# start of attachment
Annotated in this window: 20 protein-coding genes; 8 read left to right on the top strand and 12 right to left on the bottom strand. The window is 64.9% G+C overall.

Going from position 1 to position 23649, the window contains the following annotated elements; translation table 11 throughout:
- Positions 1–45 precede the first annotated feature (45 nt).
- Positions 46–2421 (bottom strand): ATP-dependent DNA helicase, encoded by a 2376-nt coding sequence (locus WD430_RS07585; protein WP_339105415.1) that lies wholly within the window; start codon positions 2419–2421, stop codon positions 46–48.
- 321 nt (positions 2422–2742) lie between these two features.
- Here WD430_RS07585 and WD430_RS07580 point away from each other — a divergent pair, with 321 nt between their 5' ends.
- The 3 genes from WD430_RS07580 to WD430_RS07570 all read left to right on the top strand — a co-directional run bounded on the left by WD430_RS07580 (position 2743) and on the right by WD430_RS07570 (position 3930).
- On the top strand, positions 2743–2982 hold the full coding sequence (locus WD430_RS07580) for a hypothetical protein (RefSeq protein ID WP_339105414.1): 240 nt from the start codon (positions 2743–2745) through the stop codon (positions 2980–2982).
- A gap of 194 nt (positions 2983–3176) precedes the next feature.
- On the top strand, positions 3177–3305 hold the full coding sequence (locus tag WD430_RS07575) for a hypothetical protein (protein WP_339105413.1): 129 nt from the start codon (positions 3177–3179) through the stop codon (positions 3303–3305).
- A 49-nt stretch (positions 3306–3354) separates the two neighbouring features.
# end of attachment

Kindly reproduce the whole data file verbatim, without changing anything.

Annotated in this window: 20 protein-coding genes; 8 read left to right on the top strand and 12 right to left on the bottom strand. The window is 64.9% G+C overall.

Going from position 1 to position 23649, the window contains the following annotated elements; translation table 11 throughout:
- Positions 1–45 precede the first annotated feature (45 nt).
- Positions 46–2421 (bottom strand): ATP-dependent DNA helicase, encoded by a 2376-nt coding sequence (locus WD430_RS07585; protein WP_339105415.1) that lies wholly within the window; start codon positions 2419–2421, stop codon positions 46–48.
- 321 nt (positions 2422–2742) lie between these two features.
- Here WD430_RS07585 and WD430_RS07580 point away from each other — a divergent pair, with 321 nt between their 5' ends.
- The 3 genes from WD430_RS07580 to WD430_RS07570 all read left to right on the top strand — a co-directional run bounded on the left by WD430_RS07580 (position 2743) and on the right by WD430_RS07570 (position 3930).
- On the top strand, positions 2743–2982 hold the full coding sequence (locus WD430_RS07580) for a hypothetical protein (RefSeq protein ID WP_339105414.1): 240 nt from the start codon (positions 2743–2745) through the stop codon (positions 2980–2982).
- A gap of 194 nt (positions 2983–3176) precedes the next feature.
- On the top strand, positions 3177–3305 hold the full coding sequence (locus tag WD430_RS07575) for a hypothetical protein (protein WP_339105413.1): 129 nt from the start codon (positions 3177–3179) through the stop codon (positions 3303–3305).
- A 49-nt stretch (positions 3306–3354) separates the two neighbouring features.